Firefighting helicopters staged at the Payson Airport while battling the 12,000-acre Poco Fire, which didn’t grow over the weekend.
Photo by Dennis Fendler.
Crews continued to labor over the weekend to contain and start mopping up the 11,950-acre Poco Fire that started on June 14 from human causes about six miles northeast of Young.
Crews had the fire 65 percent contained on Monday, with fire lines holding over the weekend. The fire essentially trapped itself by burning through the heavy brush and ponderosa pine forest up against the Bull Fire, which scorched the area farther to the north earlier this spring.
Crews got a break as the buildup of moisture and the faint start of monsoon conditions boosted humidity to 21 percent and cooled the temperature down into the 70s and 80s.
“I am very pleased with the work that our team accomplished on the Poco Fire and want to assure communities that the incoming team will continue to patrol the Poco Fire and be available for new starts,” said Incident Commander Matt Reidy.
The fire continues to burn and flare up inside the fire lines, but firefighters now say the fire has a “low” potential for growth. On Monday, 380 firefighters continued to maintain the fire lines — that’s only about half of the peak firefighting force deployed a week ago. Another 150 firefighters were slated to leave on Monday.
Forest Road 512 to Young remained closed on Monday as fire trucks patrolled the perimeter. The danger of falling trees, rolling rocks and smoldering stumps will likely prompt the Forest Service to leave in place a closure area for some time after fire crews leave.
For updates, residents can call the Pleasant Valley Ranger District (928-462-4300) or check the Forest Service Web site at (www.inciweb.org/incident/article/2911/14428/).
At its peak, some 768 firefighters battled the blaze. Five firefighters suffered injuries, including one Apache firefighter whose leg was broken by a falling tree.
Major fires continue to burn in Colorado and New Mexico, including several fires ranked as the largest in the history of those states.
The 83,000-acre High Park Fire near Fort Collins Colo. has consumed 248 homes and has “extreme” growth potential, despite the best efforts of 2,000 firefighters. The Forest Service has already spent about $29 million fighting that lightning-caused blaze. Other active fires in Colorado include the 22,000-acre Little Sand Fire in the San Juan National Forest, the 8,300-acre Weber Forest nearby and the 3,446-acre Waldo Canyon Fire in the Pike National Forest.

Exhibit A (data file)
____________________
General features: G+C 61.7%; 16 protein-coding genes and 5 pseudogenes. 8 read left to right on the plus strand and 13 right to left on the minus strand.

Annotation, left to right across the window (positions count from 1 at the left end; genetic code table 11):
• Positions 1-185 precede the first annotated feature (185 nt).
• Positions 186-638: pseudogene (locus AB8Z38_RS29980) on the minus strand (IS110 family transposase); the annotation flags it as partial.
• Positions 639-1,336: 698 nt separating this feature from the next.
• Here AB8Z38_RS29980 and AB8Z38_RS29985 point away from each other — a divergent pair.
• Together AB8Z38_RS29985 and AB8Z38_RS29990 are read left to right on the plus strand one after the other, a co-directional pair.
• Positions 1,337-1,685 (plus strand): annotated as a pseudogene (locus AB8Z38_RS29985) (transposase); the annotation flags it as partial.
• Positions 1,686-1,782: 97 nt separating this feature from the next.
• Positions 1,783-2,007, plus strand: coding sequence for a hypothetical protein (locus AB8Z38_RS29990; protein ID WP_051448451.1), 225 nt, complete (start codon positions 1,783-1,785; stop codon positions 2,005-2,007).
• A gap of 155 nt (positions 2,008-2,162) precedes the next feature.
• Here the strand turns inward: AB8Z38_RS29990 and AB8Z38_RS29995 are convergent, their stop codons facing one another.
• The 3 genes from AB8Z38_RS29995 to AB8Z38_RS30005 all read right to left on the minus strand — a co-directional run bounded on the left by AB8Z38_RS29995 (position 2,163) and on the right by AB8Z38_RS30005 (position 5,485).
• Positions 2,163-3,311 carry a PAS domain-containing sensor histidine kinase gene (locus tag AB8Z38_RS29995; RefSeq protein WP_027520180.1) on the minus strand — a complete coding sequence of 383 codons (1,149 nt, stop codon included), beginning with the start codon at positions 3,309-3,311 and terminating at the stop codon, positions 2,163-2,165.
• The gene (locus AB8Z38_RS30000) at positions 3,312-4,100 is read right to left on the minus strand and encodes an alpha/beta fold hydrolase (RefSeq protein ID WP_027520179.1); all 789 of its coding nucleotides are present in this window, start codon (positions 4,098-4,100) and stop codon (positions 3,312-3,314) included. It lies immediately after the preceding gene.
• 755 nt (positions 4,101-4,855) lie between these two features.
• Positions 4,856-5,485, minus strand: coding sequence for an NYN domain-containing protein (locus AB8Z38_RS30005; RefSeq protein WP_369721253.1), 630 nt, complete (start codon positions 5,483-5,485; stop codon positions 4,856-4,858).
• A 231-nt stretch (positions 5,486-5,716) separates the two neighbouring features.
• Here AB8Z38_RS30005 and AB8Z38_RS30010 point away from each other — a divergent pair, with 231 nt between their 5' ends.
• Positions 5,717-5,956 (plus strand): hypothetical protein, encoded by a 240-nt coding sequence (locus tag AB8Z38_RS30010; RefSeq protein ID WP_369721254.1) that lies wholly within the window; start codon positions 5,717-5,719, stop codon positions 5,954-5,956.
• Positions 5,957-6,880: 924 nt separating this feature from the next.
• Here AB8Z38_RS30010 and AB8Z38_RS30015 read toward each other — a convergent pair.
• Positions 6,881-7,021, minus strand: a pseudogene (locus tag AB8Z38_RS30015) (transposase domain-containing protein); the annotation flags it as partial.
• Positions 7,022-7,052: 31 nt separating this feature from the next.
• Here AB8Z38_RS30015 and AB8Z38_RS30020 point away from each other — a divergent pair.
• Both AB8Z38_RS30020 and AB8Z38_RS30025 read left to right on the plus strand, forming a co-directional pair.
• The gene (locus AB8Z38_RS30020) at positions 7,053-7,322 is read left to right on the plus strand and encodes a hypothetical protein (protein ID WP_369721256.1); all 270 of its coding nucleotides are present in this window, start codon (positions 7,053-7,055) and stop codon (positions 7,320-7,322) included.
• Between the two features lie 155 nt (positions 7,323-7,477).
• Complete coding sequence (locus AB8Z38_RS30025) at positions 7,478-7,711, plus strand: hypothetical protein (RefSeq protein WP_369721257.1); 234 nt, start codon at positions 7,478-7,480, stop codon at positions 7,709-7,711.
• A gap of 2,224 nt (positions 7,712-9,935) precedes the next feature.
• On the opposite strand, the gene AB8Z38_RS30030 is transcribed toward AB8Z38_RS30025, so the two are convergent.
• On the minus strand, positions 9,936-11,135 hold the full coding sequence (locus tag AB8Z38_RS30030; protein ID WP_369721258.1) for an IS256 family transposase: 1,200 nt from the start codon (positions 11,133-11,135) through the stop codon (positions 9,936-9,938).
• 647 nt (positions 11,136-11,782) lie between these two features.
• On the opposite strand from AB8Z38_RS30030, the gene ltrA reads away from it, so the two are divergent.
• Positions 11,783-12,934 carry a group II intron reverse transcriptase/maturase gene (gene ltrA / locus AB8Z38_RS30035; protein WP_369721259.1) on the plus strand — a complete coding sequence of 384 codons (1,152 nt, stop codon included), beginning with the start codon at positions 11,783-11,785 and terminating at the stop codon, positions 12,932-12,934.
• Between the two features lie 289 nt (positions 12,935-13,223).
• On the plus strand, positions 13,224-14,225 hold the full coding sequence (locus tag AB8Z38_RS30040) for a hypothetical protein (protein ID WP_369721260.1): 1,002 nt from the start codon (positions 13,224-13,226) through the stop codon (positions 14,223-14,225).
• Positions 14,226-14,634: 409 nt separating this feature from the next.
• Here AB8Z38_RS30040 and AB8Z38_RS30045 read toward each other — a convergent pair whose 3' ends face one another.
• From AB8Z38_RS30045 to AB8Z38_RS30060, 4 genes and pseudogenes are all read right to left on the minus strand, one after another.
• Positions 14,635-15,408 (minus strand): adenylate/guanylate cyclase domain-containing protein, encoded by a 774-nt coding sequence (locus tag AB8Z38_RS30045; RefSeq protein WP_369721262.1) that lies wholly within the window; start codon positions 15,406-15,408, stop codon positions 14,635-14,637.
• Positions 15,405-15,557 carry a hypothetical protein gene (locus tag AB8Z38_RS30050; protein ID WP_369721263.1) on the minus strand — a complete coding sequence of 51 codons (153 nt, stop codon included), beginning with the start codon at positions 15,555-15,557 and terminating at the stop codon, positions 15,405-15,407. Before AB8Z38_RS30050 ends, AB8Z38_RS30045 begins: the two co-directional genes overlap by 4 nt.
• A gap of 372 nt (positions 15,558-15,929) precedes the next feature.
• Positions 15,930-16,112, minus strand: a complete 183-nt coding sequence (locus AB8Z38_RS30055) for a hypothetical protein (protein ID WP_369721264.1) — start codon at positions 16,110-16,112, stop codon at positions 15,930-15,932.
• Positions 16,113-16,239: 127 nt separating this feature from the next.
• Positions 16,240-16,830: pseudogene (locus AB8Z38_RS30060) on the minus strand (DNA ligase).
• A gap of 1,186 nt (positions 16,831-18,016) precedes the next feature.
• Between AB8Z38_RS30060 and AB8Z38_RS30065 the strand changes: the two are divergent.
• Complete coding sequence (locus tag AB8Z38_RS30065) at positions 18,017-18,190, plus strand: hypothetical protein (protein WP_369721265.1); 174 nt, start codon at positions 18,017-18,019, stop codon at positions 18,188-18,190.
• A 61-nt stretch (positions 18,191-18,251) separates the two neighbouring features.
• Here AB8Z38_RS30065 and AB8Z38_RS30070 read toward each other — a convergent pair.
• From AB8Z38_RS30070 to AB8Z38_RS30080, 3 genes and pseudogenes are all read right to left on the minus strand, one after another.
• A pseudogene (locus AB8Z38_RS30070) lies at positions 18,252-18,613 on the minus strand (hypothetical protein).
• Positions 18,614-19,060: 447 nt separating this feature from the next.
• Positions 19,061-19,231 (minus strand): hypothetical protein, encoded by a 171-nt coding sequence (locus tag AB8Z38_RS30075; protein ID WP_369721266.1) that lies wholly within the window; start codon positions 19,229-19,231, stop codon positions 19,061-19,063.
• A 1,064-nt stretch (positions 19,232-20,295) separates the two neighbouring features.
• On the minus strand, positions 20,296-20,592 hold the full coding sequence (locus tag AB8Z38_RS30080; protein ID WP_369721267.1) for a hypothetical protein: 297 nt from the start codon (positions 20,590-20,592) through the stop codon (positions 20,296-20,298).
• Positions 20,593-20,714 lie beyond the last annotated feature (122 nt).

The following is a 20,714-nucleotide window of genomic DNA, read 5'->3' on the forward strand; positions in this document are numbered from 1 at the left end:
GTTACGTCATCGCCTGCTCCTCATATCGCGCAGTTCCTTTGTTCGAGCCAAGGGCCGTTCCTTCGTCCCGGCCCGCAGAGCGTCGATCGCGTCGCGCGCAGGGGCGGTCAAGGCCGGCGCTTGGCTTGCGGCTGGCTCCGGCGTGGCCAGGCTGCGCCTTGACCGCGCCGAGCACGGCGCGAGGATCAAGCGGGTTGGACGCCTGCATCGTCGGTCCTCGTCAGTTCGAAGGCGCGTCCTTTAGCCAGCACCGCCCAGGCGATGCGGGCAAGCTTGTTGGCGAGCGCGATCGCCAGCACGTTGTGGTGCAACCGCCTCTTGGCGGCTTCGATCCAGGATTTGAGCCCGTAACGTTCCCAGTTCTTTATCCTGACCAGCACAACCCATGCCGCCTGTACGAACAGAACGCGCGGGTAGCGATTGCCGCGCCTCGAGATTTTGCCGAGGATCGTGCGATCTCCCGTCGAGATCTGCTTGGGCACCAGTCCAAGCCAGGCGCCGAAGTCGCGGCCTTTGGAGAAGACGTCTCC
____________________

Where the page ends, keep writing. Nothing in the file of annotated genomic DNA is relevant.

In New Mexico, the 297,845-acre Whitewater-Baldy Complex fire in New Mexico close to the Arizona border is now 87 percent contained, with little danger of additional spread.
The fire front was mercifully quiet in Arizona on Monday.
The 17,446-acre Sunflower Fire continues to smolder, but is considered 80 percent contained. Only six firefighters remain assigned to the fire to make sure that an unexpected spark or flare up doesn’t manage to spread to unburned areas.
The Tonto National Forest on Monday issued a closure order for Sycamore Creek, mostly out of fear that the onset of monsoon rains could trigger flooding or debris flows rushing down Sycamore Creek out of the burn areas.
The 257 Fire also continues to smolder on 2,850 acres four miles southeast of Superior, but it is 100 percent contained and not expected to grow.
The 480-acre Grand Fire eight miles east of Tusayan is also 100 percent contained, although many big downed logs and stumps continue to smolder within the burn area.
Meanwhile, the Forest Service has sent a Burned Area Emergency Response Team into the 16,240-acre area of the Gladiator Fire, which for a time forced the evacuation of Crown King and several other small settlements. The team will try to figure out how to keep monsoon mud slides in the burned area from doing more damage.